Why SMART Goals Are Stupid (and What to Use Instead)

Why SMART Goals Are Stupid (and What to Use Instead)
Why SMART Goals Are Stupid (and What to Use Instead)

We’ve all heard of SMART goals. SMART goals are:

  • Specific.
  • Measurable.
  • Attainable.
  • Relevant.
  • Time-bound.

Or, if you prefer:

  • Specific.
  • Measurable.
  • Achievable.
  • Realistic.
  • Time-based.

Sounds pretty safe, doesn’t it? And that’s exactly why SMART goals aren’t so smart.

The Problem with SMART Goals

The biggest problem with SMART goals is that they encourage us to stay within our comfort zone. They keep us safely within the realm of whatever we feel is attainable and relevant right at the moment. The result? We never grow. Nor do we achieve big results.

There is an interesting side-effect of choosing goals that fail to grow us, and that is that many people lose interest in them. Goal-setting becomes yet another must-do, instead of a heart-driven pursuit of what we care about most.

In a similar vein, SMART goals focus our attention on pushing the performance metrics higher and higher at the risk of losing sight of the why behind our goals. If our primary objective is maximal health, setting a goal to lift twice as much weight, while certainly specific and measurable, may or may not achieve the intended result. Likewise, if the objective is running a profitable beef cattle operation, doubling the weaning weight of our calves, while also specific and measurable, will only help us if it increases our income without increasing our costs.

There is a reason for the shortcomings of SMART goals, and that is that SMART goal-setting has been removed from its original context. The concept of SMART goals was developed as a way for managers to increase performance in the workplace (the A originally stood for assignable).

While SMART goals may have a place in such a highly industrialized setting, they are more or less a fail when it comes to pursuing your deepest passions.

Things We Can Learn from SMART Goals

Now that we understand the limitations of SMART goals, perhaps there is something we can learn from them.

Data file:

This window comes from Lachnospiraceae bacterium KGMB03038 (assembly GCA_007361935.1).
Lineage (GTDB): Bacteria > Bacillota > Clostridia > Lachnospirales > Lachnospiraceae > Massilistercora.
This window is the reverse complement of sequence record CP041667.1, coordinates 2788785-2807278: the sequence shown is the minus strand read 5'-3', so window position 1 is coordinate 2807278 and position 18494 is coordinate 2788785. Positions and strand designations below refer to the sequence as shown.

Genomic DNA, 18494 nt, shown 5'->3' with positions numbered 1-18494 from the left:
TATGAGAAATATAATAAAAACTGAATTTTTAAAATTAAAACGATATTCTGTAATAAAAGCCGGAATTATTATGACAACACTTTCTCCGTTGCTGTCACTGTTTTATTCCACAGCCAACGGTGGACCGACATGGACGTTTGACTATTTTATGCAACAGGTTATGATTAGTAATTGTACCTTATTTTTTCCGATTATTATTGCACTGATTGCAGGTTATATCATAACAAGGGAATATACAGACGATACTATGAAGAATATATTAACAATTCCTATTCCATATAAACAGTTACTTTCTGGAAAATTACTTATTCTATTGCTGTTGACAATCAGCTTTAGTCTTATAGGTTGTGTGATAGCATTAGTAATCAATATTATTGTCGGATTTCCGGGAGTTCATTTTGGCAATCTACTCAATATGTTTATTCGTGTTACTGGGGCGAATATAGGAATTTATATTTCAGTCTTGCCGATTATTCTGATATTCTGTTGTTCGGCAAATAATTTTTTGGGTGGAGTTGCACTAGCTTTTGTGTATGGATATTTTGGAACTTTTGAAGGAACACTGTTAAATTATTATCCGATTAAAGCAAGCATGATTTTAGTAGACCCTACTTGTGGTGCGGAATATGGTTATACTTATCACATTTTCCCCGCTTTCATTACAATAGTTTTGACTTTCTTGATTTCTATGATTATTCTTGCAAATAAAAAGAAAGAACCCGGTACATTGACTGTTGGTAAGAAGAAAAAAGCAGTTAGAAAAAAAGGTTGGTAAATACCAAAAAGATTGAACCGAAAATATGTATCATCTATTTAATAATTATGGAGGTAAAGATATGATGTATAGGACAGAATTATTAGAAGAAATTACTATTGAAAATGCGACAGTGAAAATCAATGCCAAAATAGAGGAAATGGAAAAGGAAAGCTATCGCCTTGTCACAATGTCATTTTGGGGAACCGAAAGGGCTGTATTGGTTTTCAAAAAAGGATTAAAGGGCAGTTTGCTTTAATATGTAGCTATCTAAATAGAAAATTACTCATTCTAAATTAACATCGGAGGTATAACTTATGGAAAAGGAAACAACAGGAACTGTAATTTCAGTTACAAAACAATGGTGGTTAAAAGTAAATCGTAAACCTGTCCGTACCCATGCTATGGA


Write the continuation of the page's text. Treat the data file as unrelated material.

One takeaway is that there is certainly a benefit to being specific in our goal-setting. “I want a better garden” is nebulous enough that we will never really be sure if we succeeded or not. “I will manage my garden to harvest something every day,” on the other hand, provides a clear target at whch to aim.

The deadline associated with SMART goals is another plus. For those who are in the habit of procrastinating, setting a deadline can be a useful tool for breaking that habit. But even for those who don’t tend to procrastinate, the deadline can still be useful in inspiring creative solutions and greater efficiency.

In the end, however, the lasting popularity of SMART goals is probably at least partly due to its memorable acronym.

The Top Ten List: An Alternative to SMART Goals

Instead of setting SMART goals, then, it behooves us to choose at least some goals that are audaciously heartfelt. These are the goals that we will be most incentivized to pursue, because they are the ones we are most passionate about.

Furthermore, the really big goals are the ones that will stretch and grow us the most. It usually takes a great deal of faith to pursue our innermost passions.

One method of pursuing heartfelt goals while still being aware of the specific and timely is to create a Top Ten List. Give it a try:

  1. Get out a blank piece of paper.
  2. Write down in the middle of the paper that one thing nearest and dearest to your heart, summarized in one word.
  3. At the top of the paper, write down the first step or milestone on your path to that big goal, also summarized in one word. Make it something you can attain in 90 days.
  4. Fill in the space between the first step and the primary goal with a few more keywords representing major milestones, keeping the list as brief and efficient as possible.
  5. Toward the bottom of your paper, add on a few more things you’d like to do in life until you have a total of 10 keywords, each representing a goal.
  6. Underline your primary goal (so that it stands out) and circle your first-step goal.
  7. Restate the first-step goal into a measurable objective for the next three months, using the following format: “Imperative Verb + Direct Object + Any Additional Details.” For example, “Write a book about goal-setting.”
  8. Divide your goal for the quarter into three sequential steps, each step achievable in about a month.
  9. Implement your monthly and quarterly goals.
  10. Every quarter, restate and implement a new goal from your Top Ten List. Be aware that you will want to revise this list quarterly, adjusting and reordering steps if necessary, as well as adding new goals to replace the ones you have already completed. Keep as few steps between you and your primary goal as possible.

This method of goal-setting allows us to dream big and to revise and adjust as our vision evolves. Yet it also keeps us steadily moving toward a very specific objective.

Over time, you may decide that you want to list either more or fewer goals to work toward. But the idea behind this exericse stays the same. By blending our heartfelt passions with the strengths of the SMART goal-setting system, we can create an effective system for accomplishing what matters to us most.